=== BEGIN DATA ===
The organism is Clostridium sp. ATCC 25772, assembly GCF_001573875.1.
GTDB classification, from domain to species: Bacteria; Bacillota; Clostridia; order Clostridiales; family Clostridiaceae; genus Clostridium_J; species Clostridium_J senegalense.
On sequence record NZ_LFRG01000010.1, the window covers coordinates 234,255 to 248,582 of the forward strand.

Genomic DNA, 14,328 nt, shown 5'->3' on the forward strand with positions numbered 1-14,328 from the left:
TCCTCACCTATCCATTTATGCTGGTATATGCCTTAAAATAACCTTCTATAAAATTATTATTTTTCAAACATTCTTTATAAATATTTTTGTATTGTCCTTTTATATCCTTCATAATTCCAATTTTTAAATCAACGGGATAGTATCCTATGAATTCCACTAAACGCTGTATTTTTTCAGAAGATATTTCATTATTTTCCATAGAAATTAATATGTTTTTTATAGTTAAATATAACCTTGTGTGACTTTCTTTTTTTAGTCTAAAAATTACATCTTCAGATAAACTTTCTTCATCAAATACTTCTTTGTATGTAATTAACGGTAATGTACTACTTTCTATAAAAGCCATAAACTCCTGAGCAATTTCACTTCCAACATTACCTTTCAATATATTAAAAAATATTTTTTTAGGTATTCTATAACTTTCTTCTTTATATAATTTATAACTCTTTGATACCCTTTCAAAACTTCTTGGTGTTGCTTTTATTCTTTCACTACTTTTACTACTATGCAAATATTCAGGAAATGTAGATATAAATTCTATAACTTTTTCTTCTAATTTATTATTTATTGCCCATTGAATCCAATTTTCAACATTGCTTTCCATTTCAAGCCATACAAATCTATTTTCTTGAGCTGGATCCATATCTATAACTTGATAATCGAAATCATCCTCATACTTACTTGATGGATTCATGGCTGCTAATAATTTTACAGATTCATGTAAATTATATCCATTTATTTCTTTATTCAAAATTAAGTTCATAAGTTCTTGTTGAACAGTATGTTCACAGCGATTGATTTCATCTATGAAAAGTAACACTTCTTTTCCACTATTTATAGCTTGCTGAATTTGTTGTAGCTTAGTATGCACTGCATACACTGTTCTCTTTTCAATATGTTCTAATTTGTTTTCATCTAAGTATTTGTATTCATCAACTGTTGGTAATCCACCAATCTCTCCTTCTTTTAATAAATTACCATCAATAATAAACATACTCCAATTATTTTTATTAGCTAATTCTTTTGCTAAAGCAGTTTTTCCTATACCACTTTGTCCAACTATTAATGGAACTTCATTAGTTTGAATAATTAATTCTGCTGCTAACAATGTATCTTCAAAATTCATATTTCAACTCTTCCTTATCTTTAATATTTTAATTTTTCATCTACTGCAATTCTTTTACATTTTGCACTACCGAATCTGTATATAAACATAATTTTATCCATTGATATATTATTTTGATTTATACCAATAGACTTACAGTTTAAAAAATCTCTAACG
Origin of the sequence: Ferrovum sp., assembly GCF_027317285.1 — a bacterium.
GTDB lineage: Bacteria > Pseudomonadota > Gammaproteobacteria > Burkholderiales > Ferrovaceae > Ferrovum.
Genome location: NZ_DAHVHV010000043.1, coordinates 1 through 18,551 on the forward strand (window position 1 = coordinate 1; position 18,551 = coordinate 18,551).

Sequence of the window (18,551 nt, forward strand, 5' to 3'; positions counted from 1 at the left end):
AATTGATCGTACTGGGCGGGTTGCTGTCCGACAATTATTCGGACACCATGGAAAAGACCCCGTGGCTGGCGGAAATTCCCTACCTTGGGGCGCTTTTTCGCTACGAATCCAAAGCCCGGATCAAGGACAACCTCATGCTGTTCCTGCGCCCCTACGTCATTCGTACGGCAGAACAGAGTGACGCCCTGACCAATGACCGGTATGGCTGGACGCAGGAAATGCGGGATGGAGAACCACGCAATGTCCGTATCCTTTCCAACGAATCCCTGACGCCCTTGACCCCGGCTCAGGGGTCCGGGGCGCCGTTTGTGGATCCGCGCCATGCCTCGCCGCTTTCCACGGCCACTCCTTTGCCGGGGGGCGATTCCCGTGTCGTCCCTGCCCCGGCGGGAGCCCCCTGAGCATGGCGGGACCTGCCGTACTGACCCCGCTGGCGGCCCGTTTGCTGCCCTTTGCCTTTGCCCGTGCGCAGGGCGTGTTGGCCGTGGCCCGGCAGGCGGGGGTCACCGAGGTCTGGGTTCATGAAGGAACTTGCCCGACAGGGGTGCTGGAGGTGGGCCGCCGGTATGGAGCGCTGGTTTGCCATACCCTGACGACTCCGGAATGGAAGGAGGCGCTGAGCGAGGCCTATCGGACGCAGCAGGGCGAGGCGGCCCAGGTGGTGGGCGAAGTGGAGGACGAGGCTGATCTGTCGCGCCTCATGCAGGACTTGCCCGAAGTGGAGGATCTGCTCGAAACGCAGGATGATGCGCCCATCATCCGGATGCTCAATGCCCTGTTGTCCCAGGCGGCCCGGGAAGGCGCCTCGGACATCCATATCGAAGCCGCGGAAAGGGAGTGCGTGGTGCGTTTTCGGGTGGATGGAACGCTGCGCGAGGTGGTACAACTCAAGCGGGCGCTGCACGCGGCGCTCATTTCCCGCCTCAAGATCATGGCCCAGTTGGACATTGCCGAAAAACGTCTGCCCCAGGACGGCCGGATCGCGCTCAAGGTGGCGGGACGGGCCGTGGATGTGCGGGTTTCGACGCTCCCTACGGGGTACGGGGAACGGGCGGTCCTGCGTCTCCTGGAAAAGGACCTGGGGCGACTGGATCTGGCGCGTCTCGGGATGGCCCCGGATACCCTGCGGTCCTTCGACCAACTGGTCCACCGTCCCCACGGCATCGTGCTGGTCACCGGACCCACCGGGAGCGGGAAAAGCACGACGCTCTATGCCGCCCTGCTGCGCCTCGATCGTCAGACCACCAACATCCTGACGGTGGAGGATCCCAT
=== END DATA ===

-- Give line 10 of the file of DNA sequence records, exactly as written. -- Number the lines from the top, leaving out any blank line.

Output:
AATTGATCGTACTGGGCGGGTTGCTGTCCGACAATTATTCGGACACCATGGAAAAGACCCCGTGGCTGGCGGAAATTCCCTACCTTGGGGCGCTTTTTCGCTACGAATCCAAAGCCCGGATCAAGGACAACCTCATGCTGTTCCTGCGCCCCTACGTCATTCGTACGGCAGAACAGAGTGACGCCCTGACCAATGACCGGTATGGCTGGACGCAGGAAATGCGGGATGGAGAACCACGCAATGTCCGTATCCTTTCCAACGAATCCCTGACGCCCTTGACCCCGGCTCAGGGGTCCGGGGCGCCGTTTGTGGATCCGCGCCATGCCTCGCCGCTTTCCACGGCCACTCCTTTGCCGGGGGGCGATTCCCGTGTCGTCCCTGCCCCGGCGGGAGCCCCCTGAGCATGGCGGGACCTGCCGTACTGACCCCGCTGGCGGCCCGTTTGCTGCCCTTTGCCTTTGCCCGTGCGCAGGGCGTGTTGGCCGTGGCCCGGCAGGCGGGGGTCACCGAGGTCTGGGTTCATGAAGGAACTTGCCCGACAGGGGTGCTGGAGGTGGGCCGCCGGTATGGAGCGCTGGTTTGCCATACCCTGACGACTCCGGAATGGAAGGAGGCGCTGAGCGAGGCCTATCGGACGCAGCAGGGCGAGGCGGCCCAGGTGGTGGGCGAAGTGGAGGACGAGGCTGATCTGTCGCGCCTCATGCAGGACTTGCCCGAAGTGGAGGATCTGCTCGAAACGCAGGATGATGCGCCCATCATCCGGATGCTCAATGCCCTGTTGTCCCAGGCGGCCCGGGAAGGCGCCTCGGACATCCATATCGAAGCCGCGGAAAGGGAGTGCGTGGTGCGTTTTCGGGTGGATGGAACGCTGCGCGAGGTGGTACAACTCAAGCGGGCGCTGCACGCGGCGCTCATTTCCCGCCTCAAGATCATGGCCCAGTTGGACATTGCCGAAAAACGTCTGCCCCAGGACGGCCGGATCGCGCTCAAGGTGGCGGGACGGGCCGTGGATGTGCGGGTTTCGACGCTCCCTACGGGGTACGGGGAACGGGCGGTCCTGCGTCTCCTGGAAAAGGACCTGGGGCGACTGGATCTGGCGCGTCTCGGGATGGCCCCGGATACCCTGCGGTCCTTCGACCAACTGGTCCACCGTCCCCACGGCATCGTGCTGGTCACCGGACCCACCGGGAGCGGGAAAAGCACGACGCTCTATGCCGCCCTGCTGCGCCTCGATCGTCAGACCACCAACATCCTGACGGTGGAGGATCCCAT